Getting your client to throw out the first number puts you in the best negotiating position, but if you have to start, go with an opening offer slightly above what you’d like to make. That will give you some breathing room to come down in negotiations, but it also means you might take home more than expected if your highest rate is still within your client’s budget.
Many clients expect you to negotiate, so they’re holding out their best offer for negotiations.
Either way, have a number in mind ahead of time below which you won’t take the work, and be prepared to walk away if the client can’t beat it. Do your research to make sure you’re in line with typical market rates for the service that you provide.
Mistake #2: Holding rates steady for long-term clients
From a freelance perspective, once you’ve been working with a client for a while, you’ve earned institutional knowledge that should make you more efficient on day 400 than you were on day 10.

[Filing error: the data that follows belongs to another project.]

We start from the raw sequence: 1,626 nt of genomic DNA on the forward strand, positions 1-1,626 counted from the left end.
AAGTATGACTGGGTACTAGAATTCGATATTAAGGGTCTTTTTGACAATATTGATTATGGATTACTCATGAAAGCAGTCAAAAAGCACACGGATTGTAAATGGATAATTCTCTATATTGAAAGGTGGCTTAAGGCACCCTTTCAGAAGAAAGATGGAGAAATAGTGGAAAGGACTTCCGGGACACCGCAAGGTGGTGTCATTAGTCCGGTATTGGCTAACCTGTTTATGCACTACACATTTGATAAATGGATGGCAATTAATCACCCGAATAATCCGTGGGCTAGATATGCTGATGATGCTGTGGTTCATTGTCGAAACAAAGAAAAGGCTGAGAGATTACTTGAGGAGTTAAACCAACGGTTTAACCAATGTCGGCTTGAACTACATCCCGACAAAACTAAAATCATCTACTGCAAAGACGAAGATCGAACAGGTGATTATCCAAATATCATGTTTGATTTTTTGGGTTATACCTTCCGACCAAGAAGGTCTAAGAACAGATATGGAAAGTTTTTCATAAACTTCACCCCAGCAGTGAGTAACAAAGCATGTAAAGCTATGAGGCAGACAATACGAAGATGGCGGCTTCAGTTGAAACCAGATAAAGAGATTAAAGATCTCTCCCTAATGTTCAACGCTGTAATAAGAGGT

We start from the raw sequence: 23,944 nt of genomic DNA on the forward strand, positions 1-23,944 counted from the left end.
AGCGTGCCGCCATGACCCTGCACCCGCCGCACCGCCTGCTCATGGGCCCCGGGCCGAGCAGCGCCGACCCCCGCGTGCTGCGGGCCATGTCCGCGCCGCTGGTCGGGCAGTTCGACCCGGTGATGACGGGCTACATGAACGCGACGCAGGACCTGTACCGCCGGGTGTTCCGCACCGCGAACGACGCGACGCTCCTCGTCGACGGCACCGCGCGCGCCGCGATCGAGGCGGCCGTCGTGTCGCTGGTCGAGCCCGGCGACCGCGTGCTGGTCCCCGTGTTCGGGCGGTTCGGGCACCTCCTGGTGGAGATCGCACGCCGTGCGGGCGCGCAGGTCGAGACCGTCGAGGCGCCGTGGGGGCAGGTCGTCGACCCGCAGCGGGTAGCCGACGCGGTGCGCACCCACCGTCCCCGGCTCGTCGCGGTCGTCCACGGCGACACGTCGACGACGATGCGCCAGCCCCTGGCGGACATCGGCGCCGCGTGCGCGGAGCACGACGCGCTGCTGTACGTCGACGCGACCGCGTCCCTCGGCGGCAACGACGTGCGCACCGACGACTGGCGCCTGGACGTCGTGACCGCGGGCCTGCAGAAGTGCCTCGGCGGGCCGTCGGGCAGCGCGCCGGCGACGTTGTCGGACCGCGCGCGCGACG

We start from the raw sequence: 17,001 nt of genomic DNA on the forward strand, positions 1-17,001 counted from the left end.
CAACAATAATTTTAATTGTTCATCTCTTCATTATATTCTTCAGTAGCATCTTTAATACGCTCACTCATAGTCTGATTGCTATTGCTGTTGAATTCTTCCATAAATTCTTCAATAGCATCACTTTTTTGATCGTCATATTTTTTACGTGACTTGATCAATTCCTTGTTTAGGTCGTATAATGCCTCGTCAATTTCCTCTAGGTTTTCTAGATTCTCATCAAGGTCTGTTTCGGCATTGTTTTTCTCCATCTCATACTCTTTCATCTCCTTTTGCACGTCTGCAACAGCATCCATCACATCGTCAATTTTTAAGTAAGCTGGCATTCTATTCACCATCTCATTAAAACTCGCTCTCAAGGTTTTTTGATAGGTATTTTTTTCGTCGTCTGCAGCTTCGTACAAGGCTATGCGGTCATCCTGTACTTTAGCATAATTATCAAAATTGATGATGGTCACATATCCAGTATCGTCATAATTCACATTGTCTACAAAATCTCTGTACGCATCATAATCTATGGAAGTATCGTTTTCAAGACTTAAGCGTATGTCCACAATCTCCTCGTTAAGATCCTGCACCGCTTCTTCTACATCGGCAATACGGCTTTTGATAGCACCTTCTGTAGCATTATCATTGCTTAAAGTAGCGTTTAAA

Just because you’ve been working with a client for a long time, doesn’t mean that you can’t re-examine the relationship. If you’ve established an ongoing relationship and proven your value, it’s reasonable to ask the client whether it’s possible to bump the rate slightly higher. “From a freelance perspective, once you’ve been working with a client for a while, you’ve earned institutional knowledge that should make you more efficient on day 400 than you were on day 10,” says Rich Oakes, president of GigSmart.